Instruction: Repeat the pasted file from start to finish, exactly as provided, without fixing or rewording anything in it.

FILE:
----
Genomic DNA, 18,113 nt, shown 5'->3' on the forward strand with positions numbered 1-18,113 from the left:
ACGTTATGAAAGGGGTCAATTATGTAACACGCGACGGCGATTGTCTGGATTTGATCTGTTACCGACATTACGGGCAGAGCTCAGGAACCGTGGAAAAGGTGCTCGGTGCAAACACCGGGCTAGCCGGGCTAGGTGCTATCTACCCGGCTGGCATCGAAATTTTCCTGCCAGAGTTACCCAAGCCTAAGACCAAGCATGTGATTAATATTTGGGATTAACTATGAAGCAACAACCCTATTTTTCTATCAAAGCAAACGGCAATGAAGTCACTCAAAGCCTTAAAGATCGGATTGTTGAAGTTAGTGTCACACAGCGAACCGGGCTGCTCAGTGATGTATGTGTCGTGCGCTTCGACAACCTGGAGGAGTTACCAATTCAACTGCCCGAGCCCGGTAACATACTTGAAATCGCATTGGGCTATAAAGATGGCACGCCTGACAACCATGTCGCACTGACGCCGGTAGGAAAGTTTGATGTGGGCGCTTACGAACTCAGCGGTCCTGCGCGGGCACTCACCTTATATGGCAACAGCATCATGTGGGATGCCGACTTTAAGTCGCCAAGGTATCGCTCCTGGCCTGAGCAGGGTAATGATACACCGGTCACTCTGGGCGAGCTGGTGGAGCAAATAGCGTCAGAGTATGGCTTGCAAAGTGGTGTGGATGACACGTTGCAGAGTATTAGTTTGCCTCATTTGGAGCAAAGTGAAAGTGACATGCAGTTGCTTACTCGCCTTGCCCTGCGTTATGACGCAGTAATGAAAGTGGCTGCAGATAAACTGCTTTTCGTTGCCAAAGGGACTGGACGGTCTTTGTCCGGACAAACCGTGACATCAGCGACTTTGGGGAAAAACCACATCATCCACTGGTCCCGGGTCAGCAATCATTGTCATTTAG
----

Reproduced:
Genomic DNA, 18,113 nt, shown 5'->3' on the forward strand with positions numbered 1-18,113 from the left:
ACGTTATGAAAGGGGTCAATTATGTAACACGCGACGGCGATTGTCTGGATTTGATCTGTTACCGACATTACGGGCAGAGCTCAGGAACCGTGGAAAAGGTGCTCGGTGCAAACACCGGGCTAGCCGGGCTAGGTGCTATCTACCCGGCTGGCATCGAAATTTTCCTGCCAGAGTTACCCAAGCCTAAGACCAAGCATGTGATTAATATTTGGGATTAACTATGAAGCAACAACCCTATTTTTCTATCAAAGCAAACGGCAATGAAGTCACTCAAAGCCTTAAAGATCGGATTGTTGAAGTTAGTGTCACACAGCGAACCGGGCTGCTCAGTGATGTATGTGTCGTGCGCTTCGACAACCTGGAGGAGTTACCAATTCAACTGCCCGAGCCCGGTAACATACTTGAAATCGCATTGGGCTATAAAGATGGCACGCCTGACAACCATGTCGCACTGACGCCGGTAGGAAAGTTTGATGTGGGCGCTTACGAACTCAGCGGTCCTGCGCGGGCACTCACCTTATATGGCAACAGCATCATGTGGGATGCCGACTTTAAGTCGCCAAGGTATCGCTCCTGGCCTGAGCAGGGTAATGATACACCGGTCACTCTGGGCGAGCTGGTGGAGCAAATAGCGTCAGAGTATGGCTTGCAAAGTGGTGTGGATGACACGTTGCAGAGTATTAGTTTGCCTCATTTGGAGCAAAGTGAAAGTGACATGCAGTTGCTTACTCGCCTTGCCCTGCGTTATGACGCAGTAATGAAAGTGGCTGCAGATAAACTGCTTTTCGTTGCCAAAGGGACTGGACGGTCTTTGTCCGGACAAACCGTGACATCAGCGACTTTGGGGAAAAACCACATCATCCACTGGTCCCGGGTCAGCAATCATTGTCATTTAG